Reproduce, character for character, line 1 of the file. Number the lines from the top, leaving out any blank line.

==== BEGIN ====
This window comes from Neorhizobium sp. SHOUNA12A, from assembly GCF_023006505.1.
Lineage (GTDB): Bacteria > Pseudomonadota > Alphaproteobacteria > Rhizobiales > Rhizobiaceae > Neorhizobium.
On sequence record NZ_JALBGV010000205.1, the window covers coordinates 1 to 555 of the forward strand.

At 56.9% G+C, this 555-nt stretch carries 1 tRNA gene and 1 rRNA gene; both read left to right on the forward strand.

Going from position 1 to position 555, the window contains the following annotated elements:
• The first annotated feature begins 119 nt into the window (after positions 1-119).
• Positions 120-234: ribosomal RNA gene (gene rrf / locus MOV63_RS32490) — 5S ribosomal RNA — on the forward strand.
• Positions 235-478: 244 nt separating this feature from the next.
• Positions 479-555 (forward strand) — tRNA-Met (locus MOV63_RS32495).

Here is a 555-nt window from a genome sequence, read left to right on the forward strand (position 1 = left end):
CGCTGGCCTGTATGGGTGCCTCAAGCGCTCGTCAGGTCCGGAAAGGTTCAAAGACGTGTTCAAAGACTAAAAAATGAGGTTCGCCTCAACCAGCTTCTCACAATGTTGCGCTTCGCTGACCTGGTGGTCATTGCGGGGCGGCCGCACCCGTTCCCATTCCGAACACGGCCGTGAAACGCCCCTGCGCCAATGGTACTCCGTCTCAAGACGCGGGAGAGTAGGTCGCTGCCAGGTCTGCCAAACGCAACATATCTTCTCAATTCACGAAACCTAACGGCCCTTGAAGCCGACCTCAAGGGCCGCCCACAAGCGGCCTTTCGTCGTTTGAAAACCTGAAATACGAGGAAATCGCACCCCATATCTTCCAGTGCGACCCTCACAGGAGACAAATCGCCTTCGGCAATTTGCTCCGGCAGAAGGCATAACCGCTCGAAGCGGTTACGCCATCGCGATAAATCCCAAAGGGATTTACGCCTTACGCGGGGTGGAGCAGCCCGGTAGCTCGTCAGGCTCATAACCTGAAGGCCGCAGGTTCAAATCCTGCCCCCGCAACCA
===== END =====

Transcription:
This window comes from Neorhizobium sp. SHOUNA12A, from assembly GCF_023006505.1.